CHS classes, activities evolve throughout the years


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CHS alumnus Bobby Picardo poses with Clevenger and principal James Gleason, respectively, in 2003.

Khushi Kadakia

Only 82 students and eight faculty members walked the halls of CHS in 2000, according to history teacher Sharyn O’Keefe, who has been a teacher at CHS since its opening in 2000. 19 years later, the school currently has 311 students and 28 faculty members. But, this change in student and faculty size is not the only aspect of CHS that has evolved over time.

Fitness teacher Ginny Clevenger has also taught at CHS since it opened its doors to its first graduating class in 2000.

“We didn’t even know what Communications High School was going to be like. The first couple of years, it was us getting our feet wet, figuring out what classes we were going to offer,” Clevenger said.

Guidance counselor Sandra Gidos has worked at CHS since 2010, and she noted that the school altered many of its technical courses depending on what would best prepare students for the current communications industry and what most interests students and teachers.

“Ms. Gesin, keeping current, has changed and added some of the classes, because some of the computer classes have become obsolete. So, she would add to a class or drop a class depending on what is current… I believe Mr. Woolley is going to be putting a [Public Relations] class in this year,” Gidos said.

Gidos added that depending on students’ interests, course selections also change throughout the years, which can be revealed when making the students’ schedules.

“Prior to that [History Through Film] was enough students for just one class, but now there’s many students who desire that class, so we opened up two classes. Same thing with Advanced Physics… there were so many students who chose to have the Advanced Physics class that we offered two sections,” Gidos said.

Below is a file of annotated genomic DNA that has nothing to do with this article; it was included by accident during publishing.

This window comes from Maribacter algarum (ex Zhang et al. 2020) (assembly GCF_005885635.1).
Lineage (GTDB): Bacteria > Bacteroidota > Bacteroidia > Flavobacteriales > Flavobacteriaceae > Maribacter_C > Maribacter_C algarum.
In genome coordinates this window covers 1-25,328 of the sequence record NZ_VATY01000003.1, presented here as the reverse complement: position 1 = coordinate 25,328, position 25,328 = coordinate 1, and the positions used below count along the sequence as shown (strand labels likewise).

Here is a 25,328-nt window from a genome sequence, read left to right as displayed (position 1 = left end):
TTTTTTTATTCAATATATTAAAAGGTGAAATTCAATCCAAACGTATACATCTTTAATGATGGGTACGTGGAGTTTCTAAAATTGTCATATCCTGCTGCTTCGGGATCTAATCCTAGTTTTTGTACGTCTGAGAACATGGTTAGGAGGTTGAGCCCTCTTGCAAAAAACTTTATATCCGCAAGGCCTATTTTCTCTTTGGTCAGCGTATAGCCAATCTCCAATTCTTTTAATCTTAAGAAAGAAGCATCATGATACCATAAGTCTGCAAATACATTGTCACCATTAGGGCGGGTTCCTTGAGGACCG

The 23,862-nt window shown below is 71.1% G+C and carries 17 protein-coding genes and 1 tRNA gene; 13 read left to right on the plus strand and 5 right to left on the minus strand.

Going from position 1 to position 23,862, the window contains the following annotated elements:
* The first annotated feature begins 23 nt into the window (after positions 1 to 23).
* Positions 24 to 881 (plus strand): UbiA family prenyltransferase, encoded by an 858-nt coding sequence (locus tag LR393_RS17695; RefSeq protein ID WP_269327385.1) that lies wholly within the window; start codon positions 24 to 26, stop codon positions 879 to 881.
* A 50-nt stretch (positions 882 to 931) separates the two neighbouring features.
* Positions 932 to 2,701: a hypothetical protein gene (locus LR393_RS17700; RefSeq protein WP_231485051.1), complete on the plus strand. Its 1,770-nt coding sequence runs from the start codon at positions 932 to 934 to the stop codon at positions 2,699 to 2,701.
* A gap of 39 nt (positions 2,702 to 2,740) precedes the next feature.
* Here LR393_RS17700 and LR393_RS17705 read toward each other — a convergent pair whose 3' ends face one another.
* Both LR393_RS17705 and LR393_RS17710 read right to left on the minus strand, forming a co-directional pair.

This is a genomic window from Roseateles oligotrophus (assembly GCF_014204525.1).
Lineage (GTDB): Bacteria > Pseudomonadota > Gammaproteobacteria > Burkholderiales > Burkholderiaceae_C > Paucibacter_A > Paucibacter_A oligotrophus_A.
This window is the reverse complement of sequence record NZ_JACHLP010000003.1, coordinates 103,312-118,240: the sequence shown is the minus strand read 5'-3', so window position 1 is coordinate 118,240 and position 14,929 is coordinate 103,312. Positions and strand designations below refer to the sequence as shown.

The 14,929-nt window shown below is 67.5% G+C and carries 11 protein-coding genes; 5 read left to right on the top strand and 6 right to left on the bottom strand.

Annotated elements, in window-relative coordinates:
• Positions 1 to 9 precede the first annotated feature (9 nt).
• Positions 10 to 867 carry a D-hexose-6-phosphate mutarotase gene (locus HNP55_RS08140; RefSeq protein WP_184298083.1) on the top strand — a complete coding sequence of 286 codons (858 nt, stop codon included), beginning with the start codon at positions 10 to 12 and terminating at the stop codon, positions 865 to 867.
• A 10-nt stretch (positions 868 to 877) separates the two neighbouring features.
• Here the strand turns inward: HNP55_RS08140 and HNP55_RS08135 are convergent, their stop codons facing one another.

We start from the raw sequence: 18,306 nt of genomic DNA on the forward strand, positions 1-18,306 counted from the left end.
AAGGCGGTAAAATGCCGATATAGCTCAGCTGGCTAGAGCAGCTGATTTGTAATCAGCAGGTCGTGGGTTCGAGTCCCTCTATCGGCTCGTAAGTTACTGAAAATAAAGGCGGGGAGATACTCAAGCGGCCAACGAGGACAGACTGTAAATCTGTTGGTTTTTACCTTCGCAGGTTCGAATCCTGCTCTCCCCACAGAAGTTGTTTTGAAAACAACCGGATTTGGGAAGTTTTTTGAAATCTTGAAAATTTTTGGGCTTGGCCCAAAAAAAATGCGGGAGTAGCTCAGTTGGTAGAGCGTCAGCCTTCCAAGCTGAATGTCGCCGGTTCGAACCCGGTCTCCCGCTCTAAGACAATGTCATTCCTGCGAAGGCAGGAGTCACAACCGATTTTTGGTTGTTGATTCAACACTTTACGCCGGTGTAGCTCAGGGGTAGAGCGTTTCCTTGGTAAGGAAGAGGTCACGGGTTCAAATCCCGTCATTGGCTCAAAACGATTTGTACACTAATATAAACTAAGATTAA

O’Keefe noticed a change in the student organizations offered at CHS, as well. Some current clubs originated in the early 2000s, such as the student councils and Student Government Association. Others have only recently been established, including chess club and the Junior State of America.

Despite the addition of new clubs every year, CHS had more clubs in previous years, Clevenger said. While some of these student organizations have since gone away, they influenced many current CHS events and traditions.

“There used to be a fitness club,” Clevenger said. “That’s who started the 3v3 tournament, the volleyball tournament.”

While approximately 80 students have been accepted to CHS every year since 2000, O’Keefe said she noticed that its student population has changed over the years.

“[It] used to be a lot more even between boys and girls, but over the years, that’s kind of shifted. It seems to be shifting back again which is kind of nice,” O’Keefe said.

Nevertheless, O’Keefe said that while classes and clubs at CHS have evolved throughout the years, the characteristics of the student body have remained consistent.

“I think [the personalities] are pretty much the same. You have that mix of artistic, you have that mix of science and math. There’s not one cliche you could give for CHS,” O’Keefe said.